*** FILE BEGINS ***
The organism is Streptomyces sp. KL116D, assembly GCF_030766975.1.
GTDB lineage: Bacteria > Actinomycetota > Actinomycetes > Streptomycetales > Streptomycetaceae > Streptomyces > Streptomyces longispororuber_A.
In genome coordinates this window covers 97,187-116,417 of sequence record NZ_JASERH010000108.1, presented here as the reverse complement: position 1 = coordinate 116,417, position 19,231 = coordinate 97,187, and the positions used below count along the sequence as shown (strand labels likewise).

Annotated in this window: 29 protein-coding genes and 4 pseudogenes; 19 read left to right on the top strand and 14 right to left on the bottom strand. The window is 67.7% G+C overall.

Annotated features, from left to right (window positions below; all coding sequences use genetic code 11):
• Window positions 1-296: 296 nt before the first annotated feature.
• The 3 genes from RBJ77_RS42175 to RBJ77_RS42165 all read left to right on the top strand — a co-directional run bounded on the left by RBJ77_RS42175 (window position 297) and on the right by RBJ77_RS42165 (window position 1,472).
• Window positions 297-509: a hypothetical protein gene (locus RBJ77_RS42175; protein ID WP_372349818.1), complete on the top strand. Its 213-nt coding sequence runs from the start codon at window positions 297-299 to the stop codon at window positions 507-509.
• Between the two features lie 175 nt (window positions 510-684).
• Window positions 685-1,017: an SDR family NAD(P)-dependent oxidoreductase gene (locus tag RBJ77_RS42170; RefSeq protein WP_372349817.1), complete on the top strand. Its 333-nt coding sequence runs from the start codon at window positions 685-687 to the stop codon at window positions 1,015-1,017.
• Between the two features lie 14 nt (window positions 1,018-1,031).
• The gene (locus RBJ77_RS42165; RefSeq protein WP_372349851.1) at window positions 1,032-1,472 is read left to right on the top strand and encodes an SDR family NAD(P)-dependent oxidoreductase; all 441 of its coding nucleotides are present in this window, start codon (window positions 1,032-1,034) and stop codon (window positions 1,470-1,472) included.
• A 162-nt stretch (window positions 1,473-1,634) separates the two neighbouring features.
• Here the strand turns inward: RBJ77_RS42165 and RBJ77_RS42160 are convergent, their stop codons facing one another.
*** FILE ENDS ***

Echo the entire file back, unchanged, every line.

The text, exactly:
The organism is Streptomyces sp. KL116D, assembly GCF_030766975.1.
GTDB lineage: Bacteria > Actinomycetota > Actinomycetes > Streptomycetales > Streptomycetaceae > Streptomyces > Streptomyces longispororuber_A.
In genome coordinates this window covers 97,187-116,417 of sequence record NZ_JASERH010000108.1, presented here as the reverse complement: position 1 = coordinate 116,417, position 19,231 = coordinate 97,187, and the positions used below count along the sequence as shown (strand labels likewise).

Annotated in this window: 29 protein-coding genes and 4 pseudogenes; 19 read left to right on the top strand and 14 right to left on the bottom strand. The window is 67.7% G+C overall.

Annotated features, from left to right (window positions below; all coding sequences use genetic code 11):
• Window positions 1-296: 296 nt before the first annotated feature.
• The 3 genes from RBJ77_RS42175 to RBJ77_RS42165 all read left to right on the top strand — a co-directional run bounded on the left by RBJ77_RS42175 (window position 297) and on the right by RBJ77_RS42165 (window position 1,472).
• Window positions 297-509: a hypothetical protein gene (locus RBJ77_RS42175; protein ID WP_372349818.1), complete on the top strand. Its 213-nt coding sequence runs from the start codon at window positions 297-299 to the stop codon at window positions 507-509.
• Between the two features lie 175 nt (window positions 510-684).
• Window positions 685-1,017: an SDR family NAD(P)-dependent oxidoreductase gene (locus tag RBJ77_RS42170; RefSeq protein WP_372349817.1), complete on the top strand. Its 333-nt coding sequence runs from the start codon at window positions 685-687 to the stop codon at window positions 1,015-1,017.
• Between the two features lie 14 nt (window positions 1,018-1,031).
• The gene (locus RBJ77_RS42165; RefSeq protein WP_372349851.1) at window positions 1,032-1,472 is read left to right on the top strand and encodes an SDR family NAD(P)-dependent oxidoreductase; all 441 of its coding nucleotides are present in this window, start codon (window positions 1,032-1,034) and stop codon (window positions 1,470-1,472) included.
• A 162-nt stretch (window positions 1,473-1,634) separates the two neighbouring features.
• Here the strand turns inward: RBJ77_RS42165 and RBJ77_RS42160 are convergent, their stop codons facing one another.